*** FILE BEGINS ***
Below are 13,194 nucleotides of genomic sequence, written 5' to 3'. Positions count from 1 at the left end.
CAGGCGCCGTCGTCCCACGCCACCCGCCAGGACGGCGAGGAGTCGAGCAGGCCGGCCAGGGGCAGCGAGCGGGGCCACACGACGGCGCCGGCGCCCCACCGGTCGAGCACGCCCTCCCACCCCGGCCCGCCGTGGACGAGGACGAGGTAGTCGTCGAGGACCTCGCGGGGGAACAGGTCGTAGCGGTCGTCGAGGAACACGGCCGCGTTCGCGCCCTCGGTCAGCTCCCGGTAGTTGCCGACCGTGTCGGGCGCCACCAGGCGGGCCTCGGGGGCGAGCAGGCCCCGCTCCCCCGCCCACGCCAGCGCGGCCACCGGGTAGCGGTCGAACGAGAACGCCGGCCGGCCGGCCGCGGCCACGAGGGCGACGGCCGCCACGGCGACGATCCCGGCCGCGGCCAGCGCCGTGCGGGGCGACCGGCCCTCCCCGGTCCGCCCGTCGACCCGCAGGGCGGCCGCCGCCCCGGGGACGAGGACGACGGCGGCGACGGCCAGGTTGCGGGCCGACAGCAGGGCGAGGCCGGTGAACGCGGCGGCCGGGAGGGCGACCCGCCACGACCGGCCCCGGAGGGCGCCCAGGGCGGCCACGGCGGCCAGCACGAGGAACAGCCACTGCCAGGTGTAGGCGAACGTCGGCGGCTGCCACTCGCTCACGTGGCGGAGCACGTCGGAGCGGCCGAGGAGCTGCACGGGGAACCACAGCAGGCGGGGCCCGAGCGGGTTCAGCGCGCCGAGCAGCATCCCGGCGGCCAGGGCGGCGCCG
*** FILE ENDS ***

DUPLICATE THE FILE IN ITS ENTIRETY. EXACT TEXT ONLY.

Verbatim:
Below are 13,194 nucleotides of genomic sequence, written 5' to 3'. Positions count from 1 at the left end.
CAGGCGCCGTCGTCCCACGCCACCCGCCAGGACGGCGAGGAGTCGAGCAGGCCGGCCAGGGGCAGCGAGCGGGGCCACACGACGGCGCCGGCGCCCCACCGGTCGAGCACGCCCTCCCACCCCGGCCCGCCGTGGACGAGGACGAGGTAGTCGTCGAGGACCTCGCGGGGGAACAGGTCGTAGCGGTCGTCGAGGAACACGGCCGCGTTCGCGCCCTCGGTCAGCTCCCGGTAGTTGCCGACCGTGTCGGGCGCCACCAGGCGGGCCTCGGGGGCGAGCAGGCCCCGCTCCCCCGCCCACGCCAGCGCGGCCACCGGGTAGCGGTCGAACGAGAACGCCGGCCGGCCGGCCGCGGCCACGAGGGCGACGGCCGCCACGGCGACGATCCCGGCCGCGGCCAGCGCCGTGCGGGGCGACCGGCCCTCCCCGGTCCGCCCGTCGACCCGCAGGGCGGCCGCCGCCCCGGGGACGAGGACGACGGCGGCGACGGCCAGGTTGCGGGCCGACAGCAGGGCGAGGCCGGTGAACGCGGCGGCCGGGAGGGCGACCCGCCACGACCGGCCCCGGAGGGCGCCCAGGGCGGCCACGGCGGCCAGCACGAGGAACAGCCACTGCCAGGTGTAGGCGAACGTCGGCGGCTGCCACTCGCTCACGTGGCGGAGCACGTCGGAGCGGCCGAGGAGCTGCACGGGGAACCACAGCAGGCGGGGCCCGAGCGGGTTCAGCGCGCCGAGCAGCATCCCGGCGGCCAGGGCGGCGCCG